A computerized tomography (CT) coronary angiogram is an imaging test that looks at the arteries that supply blood to the heart. A CT coronary angiogram uses a powerful X-ray machine to produce images of the heart and its blood vessels. The test is used to diagnose a variety of heart conditions.
The procedure is noninvasive and doesn't require recovery time.
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Why it's done
A CT coronary angiogram is mainly used to check for narrowed or blocked arteries in the heart (coronary artery disease). However, it can check for other heart conditions.
A CT coronary angiogram differs from a standard coronary angiogram. The traditional procedure (non-CT angiogram) uses a flexible tube (catheter) threaded through the groin or arm to the heart or coronary arteries. For those with known coronary artery disease, the traditional approach can also be used as treatment.
A CT coronary angiogram involves exposure to radiation. The amount varies depending on the type of machine used. Women who are pregnant shouldn't have a CT angiogram because of possible harm to an unborn child.
The test may be done using dye (contrast) to help blood vessels show up more clearly on the images. Some people have an allergic reaction to the contrast dye. Talk to your health care provider if you're concerned about having an allergic reaction. If you have a contrast dye allergy, you might be asked to take steroid medication 12 hours before the procedure to reduce the risk of a reaction.
How you prepare
A health care provider likely will give instructions about how to prepare for a CT coronary angiogram. Driving yourself to and from the test should be OK.
Food and medications
Usually, the test requires not eating anything for about four hours before the test. Drinking water is OK. Don't drink caffeinated beverages 12 hours before the test because they can increase the heart rate, making it difficult to get clear pictures of the heart.
Tell your health care provider about the medications that you take. You might be asked not to take a particular medication before the test.
Clothing and personal items
The procedure requires removing jewelry, glasses and clothing above the waist. You'll be asked to change into a hospital gown.
What you can expect
A CT coronary angiogram is usually done in the radiology department of a hospital or an outpatient imaging facility.
Before the procedure
Before a CT coronary angiogram, you may receive a medication called a beta blocker to slow your heart rate. Doing so provides clearer images on the CT scan. Let your health care provider know if you've had side effects from beta blockers in the past.
You might also be given nitroglycerin to widen (dilate) your coronary arteries.
During the procedure
You'll receive numbing medication, and then a technician will insert an IV into the hand or arm. A dye (contrast) flows through this IV. The dye helps blood vessels show up better on the CT images. You'll also have sticky patches called electrodes placed on your chest to record your heart rate.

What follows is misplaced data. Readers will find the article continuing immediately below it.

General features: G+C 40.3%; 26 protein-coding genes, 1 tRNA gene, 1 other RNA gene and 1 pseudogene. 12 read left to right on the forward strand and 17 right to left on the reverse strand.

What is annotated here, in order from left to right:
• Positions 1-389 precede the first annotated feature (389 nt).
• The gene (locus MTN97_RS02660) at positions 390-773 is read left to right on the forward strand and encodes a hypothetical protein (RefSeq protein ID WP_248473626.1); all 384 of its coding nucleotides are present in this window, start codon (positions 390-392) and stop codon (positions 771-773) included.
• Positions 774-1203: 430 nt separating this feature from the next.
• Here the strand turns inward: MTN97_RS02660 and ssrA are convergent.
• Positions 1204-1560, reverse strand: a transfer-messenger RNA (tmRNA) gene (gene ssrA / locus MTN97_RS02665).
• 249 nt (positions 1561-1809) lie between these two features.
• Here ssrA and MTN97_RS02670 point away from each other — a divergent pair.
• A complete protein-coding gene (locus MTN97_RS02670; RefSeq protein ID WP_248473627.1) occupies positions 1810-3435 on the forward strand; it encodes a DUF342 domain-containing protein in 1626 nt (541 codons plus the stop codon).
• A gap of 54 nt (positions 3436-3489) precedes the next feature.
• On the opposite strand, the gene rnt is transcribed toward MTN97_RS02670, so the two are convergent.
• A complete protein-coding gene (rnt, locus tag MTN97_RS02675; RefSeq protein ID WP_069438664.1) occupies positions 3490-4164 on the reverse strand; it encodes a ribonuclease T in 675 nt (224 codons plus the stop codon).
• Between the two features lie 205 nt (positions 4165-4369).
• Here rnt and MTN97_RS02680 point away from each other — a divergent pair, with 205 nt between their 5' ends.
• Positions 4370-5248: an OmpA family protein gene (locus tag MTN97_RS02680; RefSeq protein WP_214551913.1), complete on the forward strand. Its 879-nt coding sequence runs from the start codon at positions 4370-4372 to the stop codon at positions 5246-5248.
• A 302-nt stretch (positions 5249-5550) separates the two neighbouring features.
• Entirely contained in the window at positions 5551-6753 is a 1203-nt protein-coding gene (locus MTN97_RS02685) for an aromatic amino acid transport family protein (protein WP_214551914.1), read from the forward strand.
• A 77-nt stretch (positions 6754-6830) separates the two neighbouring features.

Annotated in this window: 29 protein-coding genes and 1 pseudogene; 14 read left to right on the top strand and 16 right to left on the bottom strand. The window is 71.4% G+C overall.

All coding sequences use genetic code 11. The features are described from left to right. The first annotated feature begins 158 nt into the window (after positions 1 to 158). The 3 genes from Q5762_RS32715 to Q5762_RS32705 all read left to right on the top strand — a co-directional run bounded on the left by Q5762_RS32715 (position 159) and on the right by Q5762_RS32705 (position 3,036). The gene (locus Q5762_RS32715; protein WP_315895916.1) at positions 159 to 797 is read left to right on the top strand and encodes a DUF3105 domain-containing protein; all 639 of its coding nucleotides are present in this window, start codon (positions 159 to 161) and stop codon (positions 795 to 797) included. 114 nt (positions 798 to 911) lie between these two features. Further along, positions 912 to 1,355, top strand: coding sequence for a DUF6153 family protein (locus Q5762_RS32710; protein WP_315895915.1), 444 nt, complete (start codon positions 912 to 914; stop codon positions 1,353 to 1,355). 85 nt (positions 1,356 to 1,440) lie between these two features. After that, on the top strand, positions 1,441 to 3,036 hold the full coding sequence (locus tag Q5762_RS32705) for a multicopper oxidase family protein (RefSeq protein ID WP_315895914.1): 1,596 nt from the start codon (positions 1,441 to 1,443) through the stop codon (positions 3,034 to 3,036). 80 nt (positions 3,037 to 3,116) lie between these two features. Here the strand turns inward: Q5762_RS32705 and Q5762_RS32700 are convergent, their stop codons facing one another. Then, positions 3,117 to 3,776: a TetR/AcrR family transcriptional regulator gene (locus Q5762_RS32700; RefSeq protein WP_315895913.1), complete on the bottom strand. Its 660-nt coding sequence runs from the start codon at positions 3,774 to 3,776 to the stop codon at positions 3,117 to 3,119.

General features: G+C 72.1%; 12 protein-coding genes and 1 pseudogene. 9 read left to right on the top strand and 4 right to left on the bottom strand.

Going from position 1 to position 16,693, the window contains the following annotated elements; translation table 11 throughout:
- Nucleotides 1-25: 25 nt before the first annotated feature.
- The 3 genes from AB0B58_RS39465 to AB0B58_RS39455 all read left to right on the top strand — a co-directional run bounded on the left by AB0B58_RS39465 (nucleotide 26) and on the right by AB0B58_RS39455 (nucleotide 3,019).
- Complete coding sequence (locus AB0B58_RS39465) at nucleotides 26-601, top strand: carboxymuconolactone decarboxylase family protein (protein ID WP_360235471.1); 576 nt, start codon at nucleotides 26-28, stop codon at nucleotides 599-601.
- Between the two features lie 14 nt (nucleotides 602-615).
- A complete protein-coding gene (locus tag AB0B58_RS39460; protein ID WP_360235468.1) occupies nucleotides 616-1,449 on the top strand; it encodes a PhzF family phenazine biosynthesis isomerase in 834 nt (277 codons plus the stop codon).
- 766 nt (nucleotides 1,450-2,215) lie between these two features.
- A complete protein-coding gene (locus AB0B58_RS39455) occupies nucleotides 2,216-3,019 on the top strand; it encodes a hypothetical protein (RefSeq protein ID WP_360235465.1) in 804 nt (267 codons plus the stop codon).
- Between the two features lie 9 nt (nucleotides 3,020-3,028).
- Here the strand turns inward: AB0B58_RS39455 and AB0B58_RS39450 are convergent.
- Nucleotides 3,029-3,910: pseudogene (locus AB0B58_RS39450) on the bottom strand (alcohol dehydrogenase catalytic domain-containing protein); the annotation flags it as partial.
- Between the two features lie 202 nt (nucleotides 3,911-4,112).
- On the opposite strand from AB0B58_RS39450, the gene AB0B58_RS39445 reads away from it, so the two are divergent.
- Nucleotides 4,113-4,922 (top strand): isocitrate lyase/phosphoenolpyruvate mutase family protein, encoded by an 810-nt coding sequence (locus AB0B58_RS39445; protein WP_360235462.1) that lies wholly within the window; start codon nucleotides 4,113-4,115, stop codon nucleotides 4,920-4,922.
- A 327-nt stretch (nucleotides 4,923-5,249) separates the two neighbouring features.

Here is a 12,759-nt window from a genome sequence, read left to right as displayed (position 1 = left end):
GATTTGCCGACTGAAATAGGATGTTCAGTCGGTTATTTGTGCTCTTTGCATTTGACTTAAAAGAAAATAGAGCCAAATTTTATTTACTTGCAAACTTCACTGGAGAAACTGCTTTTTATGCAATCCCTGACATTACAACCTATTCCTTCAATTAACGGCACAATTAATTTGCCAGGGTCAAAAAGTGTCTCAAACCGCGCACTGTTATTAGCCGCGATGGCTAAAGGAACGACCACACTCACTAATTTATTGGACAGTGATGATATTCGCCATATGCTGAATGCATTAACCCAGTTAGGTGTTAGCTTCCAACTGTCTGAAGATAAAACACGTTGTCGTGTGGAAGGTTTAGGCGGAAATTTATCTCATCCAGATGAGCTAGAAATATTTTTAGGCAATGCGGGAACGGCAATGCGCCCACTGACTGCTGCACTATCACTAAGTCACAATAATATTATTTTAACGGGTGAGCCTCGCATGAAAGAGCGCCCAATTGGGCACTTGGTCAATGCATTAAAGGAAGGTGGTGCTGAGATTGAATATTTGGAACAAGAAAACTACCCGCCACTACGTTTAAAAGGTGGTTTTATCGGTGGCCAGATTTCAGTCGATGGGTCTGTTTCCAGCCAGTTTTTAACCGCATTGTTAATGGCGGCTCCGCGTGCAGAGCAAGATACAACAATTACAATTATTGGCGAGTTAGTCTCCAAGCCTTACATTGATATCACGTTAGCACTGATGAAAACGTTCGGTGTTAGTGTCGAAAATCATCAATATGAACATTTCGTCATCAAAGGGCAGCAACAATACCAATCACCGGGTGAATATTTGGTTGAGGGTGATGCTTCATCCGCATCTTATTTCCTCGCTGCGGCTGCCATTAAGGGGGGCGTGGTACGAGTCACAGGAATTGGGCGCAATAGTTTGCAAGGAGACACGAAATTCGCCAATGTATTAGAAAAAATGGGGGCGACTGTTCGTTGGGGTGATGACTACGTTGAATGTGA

You'll lie on a long table that slides through a short, tunnel-like machine (CT scanner). If you're uncomfortable in closed spaces, ask your health care provider about medication to help you relax.
During the scan you need to stay still and hold your breath as directed. Movement can cause blurry images.
A care provider operates the CT machine from a room that's separated from your exam room by a glass window. An intercom system allows you and the provider to talk to each other.
Although the actual scanning portion of the test takes as few as five seconds, it may take up to an hour for the process to be completed.
After the procedure
After your CT coronary angiogram is completed, you can return to your normal daily activities. You should be able to drive yourself home or to work. Drink plenty of water to help flush the dye from your body.
The images from your CT coronary angiogram should be ready soon after your test. The health care provider who asked you to have the test likely will discuss the results of the test with you.
If your test suggests that you have or are at risk of heart disease, you and your provider can discuss treatment options.
Regardless of the results of a CT coronary angiogram, it's always a good idea to make lifestyle changes to help protect the heart. Heart-healthy lifestyle changes include:
Exercise regularly. Exercise helps manage weight. It also helps control diabetes, high cholesterol and high blood pressure — all risk factors for heart disease.
With your health care provider's OK, get at least 150 minutes of moderate aerobic activity or 75 minutes of vigorous aerobic activity a week, or a combination of moderate and vigorous activity. If necessary, break activity into several 10-minute sessions a day.
- Eat healthy foods. A heart-healthy diet rich in fruits, vegetables and whole grains — and low in saturated fat, cholesterol and sodium — can help control weight, blood pressure and cholesterol.
- Stop smoking. Smoking is a major risk factor for heart disease, especially atherosclerosis. If you smoke, quitting is the best way to reduce your risk of heart disease and its complications. If you need help quitting, ask your health care provider about smoking cessation methods.
- Manage health conditions. For high blood pressure, high cholesterol or diabetes, take medications as directed. Ask your provider how often you need follow-up visits.
- Reduce stress. Stress can cause blood vessels to tighten (constrict), increasing the risk of a heart attack. Getting more exercise, practicing mindfulness and connecting with others in support groups are some ways to tame stress.
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